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Alice Munro's literary stature—"our Chekhov," in the oft-quoted assessment of Cynthia Ozick—has to do with her classification as realist writer ("our Chekhov," in the oft-quoted etc etc). Her reality, though, is one in which time passes, and people change, often into something almost unrecognizable. In "Deep-Holes," from her her new collection, Too Much Happiness, out this month, a mother reunites with her son—first glimpsed at age nine, on a family outing—after he's spent years off the grid and out of touch. The meeting is tense, anticlimactic: she almost doesn't recognize him, he calls her by her first name, they fight over money. Afterward, she thinks: "He won't stop despising her, of course. Despising. No. Not the point. Nothing personal." That "nothing personal" is just brutal.
"Fiction," also from Too Much Happiness, is a story about how people who believe themselves to be settled discover otherwise. In the story's first section, Jon and Joyce are a husband and wife, a music teacher and a carpenter, living in a cottage in the woods they've restored themselves; over homemade wine, she laughs at his stories of his thick-set, literal-minded recovering-alcoholic apprentice, Edie—"Edie was like a pet, Joyce sometimes thought"—until, quite abruptly, Jon leaves Joyce for Edie.
The story's second section picks up again, decades later, at Joyce's husband Matt's 65th birthday. She is Matt's third wife; numbers one and two are in attendance, and their children. For their part, "[Joyce] and Matt have no children of their own. She herself does have an ex-husband, Jon, who lives up the coast... She invited him to come down for the party but he couldn't, because he had to go to the christening of one of his third wife's grandchildren... Her name is Christine, and she runs a bakeshop."
The years Munro elides here are like a cocoon: it's our job to figure out how the thing that goes in could possibly become the thing that comes out.
Munro, and this is something I've written about before so I apologize for repeating myself, is primarily an artist of time. These skips forward—and her flashbacks, her historical fictions, her pieced-together chronologies—are ways she has of telling us that who we are now is not necessarily who we'll be later.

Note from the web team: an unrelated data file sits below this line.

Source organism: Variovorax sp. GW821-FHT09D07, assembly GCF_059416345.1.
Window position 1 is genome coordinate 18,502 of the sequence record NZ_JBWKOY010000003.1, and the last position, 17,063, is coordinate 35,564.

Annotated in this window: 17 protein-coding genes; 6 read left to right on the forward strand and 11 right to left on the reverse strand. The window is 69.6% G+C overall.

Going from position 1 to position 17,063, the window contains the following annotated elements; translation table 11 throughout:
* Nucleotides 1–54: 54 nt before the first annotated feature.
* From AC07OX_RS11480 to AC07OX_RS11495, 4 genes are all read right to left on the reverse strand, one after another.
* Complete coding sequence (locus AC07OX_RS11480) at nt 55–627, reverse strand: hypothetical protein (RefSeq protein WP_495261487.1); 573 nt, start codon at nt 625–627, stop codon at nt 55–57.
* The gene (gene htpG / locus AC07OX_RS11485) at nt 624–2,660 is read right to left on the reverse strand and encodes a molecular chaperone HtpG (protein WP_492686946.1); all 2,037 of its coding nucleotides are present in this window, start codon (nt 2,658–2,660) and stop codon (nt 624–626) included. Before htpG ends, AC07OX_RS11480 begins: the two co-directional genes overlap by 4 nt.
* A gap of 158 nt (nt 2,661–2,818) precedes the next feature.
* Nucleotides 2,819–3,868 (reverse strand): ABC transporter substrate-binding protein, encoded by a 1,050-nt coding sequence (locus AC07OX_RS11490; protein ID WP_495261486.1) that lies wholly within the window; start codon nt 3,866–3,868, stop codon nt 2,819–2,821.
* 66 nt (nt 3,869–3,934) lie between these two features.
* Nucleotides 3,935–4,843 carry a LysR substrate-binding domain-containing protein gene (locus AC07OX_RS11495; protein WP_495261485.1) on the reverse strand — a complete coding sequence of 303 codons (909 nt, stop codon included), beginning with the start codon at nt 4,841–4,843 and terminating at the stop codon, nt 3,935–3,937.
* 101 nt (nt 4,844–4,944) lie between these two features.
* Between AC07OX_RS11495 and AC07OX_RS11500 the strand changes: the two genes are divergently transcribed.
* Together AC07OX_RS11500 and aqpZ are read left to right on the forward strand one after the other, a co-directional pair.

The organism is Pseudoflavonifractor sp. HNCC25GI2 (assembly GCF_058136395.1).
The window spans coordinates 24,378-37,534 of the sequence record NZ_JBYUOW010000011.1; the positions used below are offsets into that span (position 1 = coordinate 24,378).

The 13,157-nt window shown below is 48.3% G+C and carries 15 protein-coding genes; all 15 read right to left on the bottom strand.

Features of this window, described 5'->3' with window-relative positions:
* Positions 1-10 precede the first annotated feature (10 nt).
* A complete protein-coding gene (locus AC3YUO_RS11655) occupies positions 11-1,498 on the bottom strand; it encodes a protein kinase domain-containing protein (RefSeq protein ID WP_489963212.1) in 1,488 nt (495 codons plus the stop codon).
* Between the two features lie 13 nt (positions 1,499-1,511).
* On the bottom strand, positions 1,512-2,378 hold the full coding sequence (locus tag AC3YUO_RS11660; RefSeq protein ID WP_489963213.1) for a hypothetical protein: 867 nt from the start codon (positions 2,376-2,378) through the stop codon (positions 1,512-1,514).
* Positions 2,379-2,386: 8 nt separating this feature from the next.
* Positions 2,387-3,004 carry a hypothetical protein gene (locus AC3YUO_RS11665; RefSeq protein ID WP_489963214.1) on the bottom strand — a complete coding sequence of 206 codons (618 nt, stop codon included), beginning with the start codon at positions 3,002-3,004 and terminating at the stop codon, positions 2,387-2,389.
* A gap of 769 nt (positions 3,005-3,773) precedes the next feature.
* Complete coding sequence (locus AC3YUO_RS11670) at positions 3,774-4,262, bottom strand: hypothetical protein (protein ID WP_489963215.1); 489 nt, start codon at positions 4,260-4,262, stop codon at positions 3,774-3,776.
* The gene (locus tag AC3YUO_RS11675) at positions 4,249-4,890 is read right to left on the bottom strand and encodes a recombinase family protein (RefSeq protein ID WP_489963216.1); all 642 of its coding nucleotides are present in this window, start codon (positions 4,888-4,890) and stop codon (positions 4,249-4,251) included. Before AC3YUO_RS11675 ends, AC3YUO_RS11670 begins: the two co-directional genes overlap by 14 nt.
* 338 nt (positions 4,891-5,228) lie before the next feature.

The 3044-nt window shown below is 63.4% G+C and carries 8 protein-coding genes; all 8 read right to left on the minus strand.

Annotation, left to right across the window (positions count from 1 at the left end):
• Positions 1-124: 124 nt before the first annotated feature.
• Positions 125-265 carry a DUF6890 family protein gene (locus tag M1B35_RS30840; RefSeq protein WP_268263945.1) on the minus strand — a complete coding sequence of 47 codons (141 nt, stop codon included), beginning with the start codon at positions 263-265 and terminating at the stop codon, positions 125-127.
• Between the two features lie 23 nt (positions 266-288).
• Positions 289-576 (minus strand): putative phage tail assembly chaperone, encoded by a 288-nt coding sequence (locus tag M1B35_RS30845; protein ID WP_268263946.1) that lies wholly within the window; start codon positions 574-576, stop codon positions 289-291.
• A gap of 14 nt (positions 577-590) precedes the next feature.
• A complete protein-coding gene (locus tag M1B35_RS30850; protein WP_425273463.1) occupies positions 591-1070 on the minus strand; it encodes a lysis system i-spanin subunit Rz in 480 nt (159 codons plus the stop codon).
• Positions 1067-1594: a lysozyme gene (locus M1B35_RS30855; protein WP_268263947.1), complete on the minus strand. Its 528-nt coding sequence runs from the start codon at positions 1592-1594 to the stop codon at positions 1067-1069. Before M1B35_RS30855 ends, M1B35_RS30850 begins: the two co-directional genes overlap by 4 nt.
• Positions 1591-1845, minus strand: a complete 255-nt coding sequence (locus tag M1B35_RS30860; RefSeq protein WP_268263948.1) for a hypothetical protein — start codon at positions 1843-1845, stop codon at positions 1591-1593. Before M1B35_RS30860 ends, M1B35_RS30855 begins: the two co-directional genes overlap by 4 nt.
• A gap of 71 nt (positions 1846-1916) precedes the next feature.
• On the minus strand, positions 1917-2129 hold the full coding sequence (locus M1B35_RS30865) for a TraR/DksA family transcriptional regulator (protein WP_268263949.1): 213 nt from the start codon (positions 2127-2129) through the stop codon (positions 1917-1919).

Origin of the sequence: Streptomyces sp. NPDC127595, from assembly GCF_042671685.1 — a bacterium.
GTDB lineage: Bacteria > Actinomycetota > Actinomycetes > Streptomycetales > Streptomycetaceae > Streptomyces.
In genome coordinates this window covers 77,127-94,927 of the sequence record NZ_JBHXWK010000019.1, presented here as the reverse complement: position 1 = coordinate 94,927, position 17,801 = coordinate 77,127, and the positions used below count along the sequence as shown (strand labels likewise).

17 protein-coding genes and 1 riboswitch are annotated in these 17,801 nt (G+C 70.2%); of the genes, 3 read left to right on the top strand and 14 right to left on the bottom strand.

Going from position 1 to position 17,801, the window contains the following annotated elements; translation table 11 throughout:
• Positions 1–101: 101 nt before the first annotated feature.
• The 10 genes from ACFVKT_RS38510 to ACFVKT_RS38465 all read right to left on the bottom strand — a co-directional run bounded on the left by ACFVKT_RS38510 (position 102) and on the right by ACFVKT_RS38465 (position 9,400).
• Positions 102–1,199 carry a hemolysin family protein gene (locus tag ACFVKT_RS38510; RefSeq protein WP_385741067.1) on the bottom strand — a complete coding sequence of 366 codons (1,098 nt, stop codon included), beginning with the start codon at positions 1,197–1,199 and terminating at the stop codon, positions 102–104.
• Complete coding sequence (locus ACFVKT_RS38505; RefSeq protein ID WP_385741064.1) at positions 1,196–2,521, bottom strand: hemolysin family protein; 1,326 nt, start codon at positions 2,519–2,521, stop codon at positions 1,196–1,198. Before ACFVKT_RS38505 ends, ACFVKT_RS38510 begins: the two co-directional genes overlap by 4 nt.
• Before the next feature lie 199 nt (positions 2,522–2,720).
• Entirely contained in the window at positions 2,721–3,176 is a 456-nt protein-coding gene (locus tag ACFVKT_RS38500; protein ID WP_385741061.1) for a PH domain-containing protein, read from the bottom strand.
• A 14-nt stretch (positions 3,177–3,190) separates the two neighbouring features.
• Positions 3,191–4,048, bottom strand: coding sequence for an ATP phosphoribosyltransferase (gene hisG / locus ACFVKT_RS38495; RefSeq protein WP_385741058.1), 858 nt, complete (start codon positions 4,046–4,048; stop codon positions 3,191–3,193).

In "Miles City, Montana," from 1985, a young husband and wife drive cross-country with their small daughters; it's the inaugural trip in the family car:
Andrew took a picture of me standing beside the car. I was wearing white pants, a black turtleneck, and sunglasses. I lounged against the car, canting my hips to make myself look thin.
"Wonderful," Andrew said. "Great. You look like Jackie Kennedy." All over this continent probably, dark-haired, reasonably slender young women were being told, when they were stylishly dressed or getting their pictures taken, that they looked like Jackie Kennedy.
The past tense and sarcasm should be a clue; still, it comes as a shock when the narrator mentions, casually, a few pages later, "I haven't seen Andrew in years."
Yet, in 1961, the trip goes on. In Miles City, Montana, one of their daughters, left momentarily alone in a pool, nearly drowns. Driving away, the mother reflects:
So we went on, with the two in the back seat trusting us, because of no choice, and we ourselves trusting to be forgiven, in time, for everything that had first to be seen and condemned by those children: whatever was flippant, arbitrary, careless, callous-all our natural, and particular, mistakes.
The story ends with our knowledge, fuller than hers, of what those mistakes will prove to be.
Life is a long shot, lived in close-up.